With the rise of bootlegging at the beginning of the 1920s, there was easy money to be made for gangs and especially organized crime leading to the rise of the Al Capone and the Italian Mafia. With the ratification of the 18th amendment in 1919 and its enactment in 1920 many American citizens began to go against the government with the founding of speakeasies and bootlegging becoming very popular business to make money especially throughout the organized crime community. In 1920 Capone moved to Chicago with his good friend Johnny Torrio shortly after his father’s death and begins his career in the crime industry with Torrio. Together the two were able to create a multimillion-dollar organization through the use of prostitution, gambling, and bootlegging. Although there were many famous bootleggers and people that used prohibition to make money and a name for themselves Al Capone is the most notable and well known of all those that opposed the 18th and crime organizations. An interesting part of Chicago’s history is actually the Italian Mafia and Al Capone into a better light by explaining just who the mafia was, what they did, and how they operated.
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The works of Al Capone and his career within the Italian Mafia not surprisingly began long before he even moved to Chicago and joined the Mafia. Alphonse Gabriel Capone was born in Brooklyn, New York, in 1899 to immigrants Gabriel and Teresina Capone. Growing up Capone lived in a poor family with seven siblings with the average immigrant lifestyle in a New York tenant with his mother making money as a seamstress and his father as a barber. Throughout elementary school, Capone was a good student, until halfway through his schooling career in sixth grade when he began skipping school to hang out by the Brooklyn docks and letting his grades slip until he inevitably had to repeat sixth grade. For Capone, this was a slippery slope that led up until one day when his teacher struck him and he hit back. After the fight with his teacher, Alphonse was beaten by the principle resulting in Capone never returning to school after that day. Shortly after his expulsion a decision to not return to school the Capone family moved from their tenant to a much better home on the outskirts of Park Slope, Brooklyn resulting in the most important part of Capone’s life and career as a crime boss (History.com).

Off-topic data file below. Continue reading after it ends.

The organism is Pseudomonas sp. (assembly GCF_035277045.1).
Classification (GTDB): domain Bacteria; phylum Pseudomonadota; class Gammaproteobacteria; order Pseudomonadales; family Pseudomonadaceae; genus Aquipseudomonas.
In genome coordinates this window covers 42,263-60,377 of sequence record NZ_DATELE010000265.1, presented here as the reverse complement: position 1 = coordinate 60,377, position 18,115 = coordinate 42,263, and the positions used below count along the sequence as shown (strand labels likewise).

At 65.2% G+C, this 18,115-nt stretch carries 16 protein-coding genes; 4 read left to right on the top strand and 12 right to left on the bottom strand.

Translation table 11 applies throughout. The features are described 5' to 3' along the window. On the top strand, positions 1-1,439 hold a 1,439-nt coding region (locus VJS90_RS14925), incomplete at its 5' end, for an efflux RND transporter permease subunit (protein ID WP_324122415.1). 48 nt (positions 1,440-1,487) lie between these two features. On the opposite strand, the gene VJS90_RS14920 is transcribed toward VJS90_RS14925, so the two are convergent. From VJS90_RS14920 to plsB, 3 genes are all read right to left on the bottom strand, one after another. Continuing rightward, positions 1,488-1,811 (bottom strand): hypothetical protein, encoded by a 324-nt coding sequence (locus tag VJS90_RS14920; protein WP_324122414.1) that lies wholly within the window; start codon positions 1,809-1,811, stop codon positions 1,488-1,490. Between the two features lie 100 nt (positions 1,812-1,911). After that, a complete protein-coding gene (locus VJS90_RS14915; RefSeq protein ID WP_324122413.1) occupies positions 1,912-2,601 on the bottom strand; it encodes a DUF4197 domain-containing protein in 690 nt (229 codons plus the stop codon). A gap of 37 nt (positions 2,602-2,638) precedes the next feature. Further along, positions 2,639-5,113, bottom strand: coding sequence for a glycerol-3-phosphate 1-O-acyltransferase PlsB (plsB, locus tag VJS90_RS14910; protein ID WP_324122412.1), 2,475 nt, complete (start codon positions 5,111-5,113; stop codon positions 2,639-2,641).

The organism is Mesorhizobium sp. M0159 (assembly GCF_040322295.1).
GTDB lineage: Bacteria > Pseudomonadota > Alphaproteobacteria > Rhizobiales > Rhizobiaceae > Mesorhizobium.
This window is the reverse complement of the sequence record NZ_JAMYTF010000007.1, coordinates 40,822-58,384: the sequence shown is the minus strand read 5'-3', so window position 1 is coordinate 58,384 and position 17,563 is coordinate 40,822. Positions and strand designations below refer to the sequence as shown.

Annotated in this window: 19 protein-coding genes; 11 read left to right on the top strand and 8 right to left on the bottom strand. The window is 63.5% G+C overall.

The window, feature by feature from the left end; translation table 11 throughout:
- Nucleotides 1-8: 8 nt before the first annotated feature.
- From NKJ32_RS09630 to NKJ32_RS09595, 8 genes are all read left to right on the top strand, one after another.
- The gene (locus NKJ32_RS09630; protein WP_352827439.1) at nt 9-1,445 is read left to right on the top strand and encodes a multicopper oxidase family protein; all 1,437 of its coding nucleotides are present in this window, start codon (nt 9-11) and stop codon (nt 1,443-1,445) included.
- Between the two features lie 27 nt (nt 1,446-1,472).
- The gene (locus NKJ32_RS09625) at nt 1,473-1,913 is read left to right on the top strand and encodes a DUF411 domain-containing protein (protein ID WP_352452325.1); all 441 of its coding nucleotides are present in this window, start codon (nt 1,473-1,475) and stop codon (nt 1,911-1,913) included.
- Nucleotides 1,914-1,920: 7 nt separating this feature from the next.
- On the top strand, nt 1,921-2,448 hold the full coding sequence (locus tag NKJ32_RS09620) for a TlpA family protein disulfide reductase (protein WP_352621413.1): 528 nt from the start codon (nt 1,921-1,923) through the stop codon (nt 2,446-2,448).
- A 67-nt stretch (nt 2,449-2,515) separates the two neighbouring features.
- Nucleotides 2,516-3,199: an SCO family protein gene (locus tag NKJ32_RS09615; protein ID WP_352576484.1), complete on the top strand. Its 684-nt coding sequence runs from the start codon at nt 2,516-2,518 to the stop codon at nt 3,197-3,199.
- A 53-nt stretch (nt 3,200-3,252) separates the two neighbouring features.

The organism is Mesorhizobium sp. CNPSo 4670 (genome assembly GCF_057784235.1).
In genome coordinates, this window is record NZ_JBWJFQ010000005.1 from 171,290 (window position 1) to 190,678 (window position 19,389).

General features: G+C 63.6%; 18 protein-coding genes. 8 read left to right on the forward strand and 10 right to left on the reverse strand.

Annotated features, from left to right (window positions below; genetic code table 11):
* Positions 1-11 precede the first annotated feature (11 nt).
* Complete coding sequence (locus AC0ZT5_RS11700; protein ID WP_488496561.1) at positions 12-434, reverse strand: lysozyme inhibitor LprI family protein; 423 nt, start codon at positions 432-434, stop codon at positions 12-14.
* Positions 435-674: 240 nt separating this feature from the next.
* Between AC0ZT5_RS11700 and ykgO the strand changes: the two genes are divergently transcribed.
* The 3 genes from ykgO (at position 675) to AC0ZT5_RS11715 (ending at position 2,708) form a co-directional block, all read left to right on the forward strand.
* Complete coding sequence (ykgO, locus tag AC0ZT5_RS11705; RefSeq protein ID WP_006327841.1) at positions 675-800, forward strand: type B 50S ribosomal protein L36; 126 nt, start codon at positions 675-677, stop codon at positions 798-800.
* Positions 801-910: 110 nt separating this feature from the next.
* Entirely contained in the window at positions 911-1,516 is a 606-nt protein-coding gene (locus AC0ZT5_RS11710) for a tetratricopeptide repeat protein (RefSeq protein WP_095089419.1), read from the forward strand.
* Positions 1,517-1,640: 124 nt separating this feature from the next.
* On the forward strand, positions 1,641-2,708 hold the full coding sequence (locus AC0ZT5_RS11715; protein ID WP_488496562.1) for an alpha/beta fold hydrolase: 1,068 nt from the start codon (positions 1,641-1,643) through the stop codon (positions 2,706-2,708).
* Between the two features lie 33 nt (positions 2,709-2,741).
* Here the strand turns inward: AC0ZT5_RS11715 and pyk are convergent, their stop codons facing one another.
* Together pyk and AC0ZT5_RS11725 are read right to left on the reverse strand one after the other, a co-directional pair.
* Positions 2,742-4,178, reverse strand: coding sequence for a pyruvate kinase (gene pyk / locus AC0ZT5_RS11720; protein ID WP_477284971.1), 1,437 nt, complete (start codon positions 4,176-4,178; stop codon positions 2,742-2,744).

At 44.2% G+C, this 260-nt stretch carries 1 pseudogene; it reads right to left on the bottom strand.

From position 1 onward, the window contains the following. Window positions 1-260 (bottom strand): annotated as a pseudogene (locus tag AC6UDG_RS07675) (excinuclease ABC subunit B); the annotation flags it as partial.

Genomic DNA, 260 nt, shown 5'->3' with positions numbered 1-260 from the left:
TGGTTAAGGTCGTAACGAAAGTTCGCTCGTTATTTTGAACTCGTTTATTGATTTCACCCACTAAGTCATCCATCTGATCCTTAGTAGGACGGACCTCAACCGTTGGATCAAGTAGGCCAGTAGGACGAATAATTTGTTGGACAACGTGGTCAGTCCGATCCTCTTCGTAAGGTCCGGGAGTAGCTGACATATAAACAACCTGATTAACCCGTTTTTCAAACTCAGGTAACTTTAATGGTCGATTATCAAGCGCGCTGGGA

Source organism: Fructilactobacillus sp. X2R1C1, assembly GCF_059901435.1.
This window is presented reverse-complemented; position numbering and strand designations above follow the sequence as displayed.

After moving to Park Slope Capone’s life changed drastically whether for the better or worse. Not long after moving to his new home Capone ran into Johnny Torrio, who was running a numbers and gambling operation near the Capone residence and began running small errands for the gangster while eventually becoming good friends. However, Torrio left Brooklyn in 1909 to move to Chicago leaving Capone but still remaining close. Early on Capone attempted to work legitimately in a munitions factory as a paper cutter while also spending a little amount of his time with the street gangs in Brooklyn resulting in a small number of occasional fights. Of which fights Capone in 1917 while working as a bartender and bouncer in Coney Island made an indecent remark to a female at the bar resulting in her brother becoming angry with Alphonse. The dispute ended with Capone being punched in the face and cut leaving his infamous three scars along the left side of his face and neck giving him his nickname “Scarface” (Biography.com).
Later in his life when he was 19 Capone married Mae Coughlin weeks after the birth of their child Albert Francis and naming his good friend Johnny Torrio the godfather of the boy. Not long after his marriage and the birth of his child Capone moved his family to Baltimore where he took a legitimate job as a bookkeeper for a construction company. However, tragedy struck Capone with his father’s unexpected death in 1920 due to a heart attack which in turn influenced him to accept an invitation from Torrio to move to Chicago and help him in his illegal business (fbi.gov).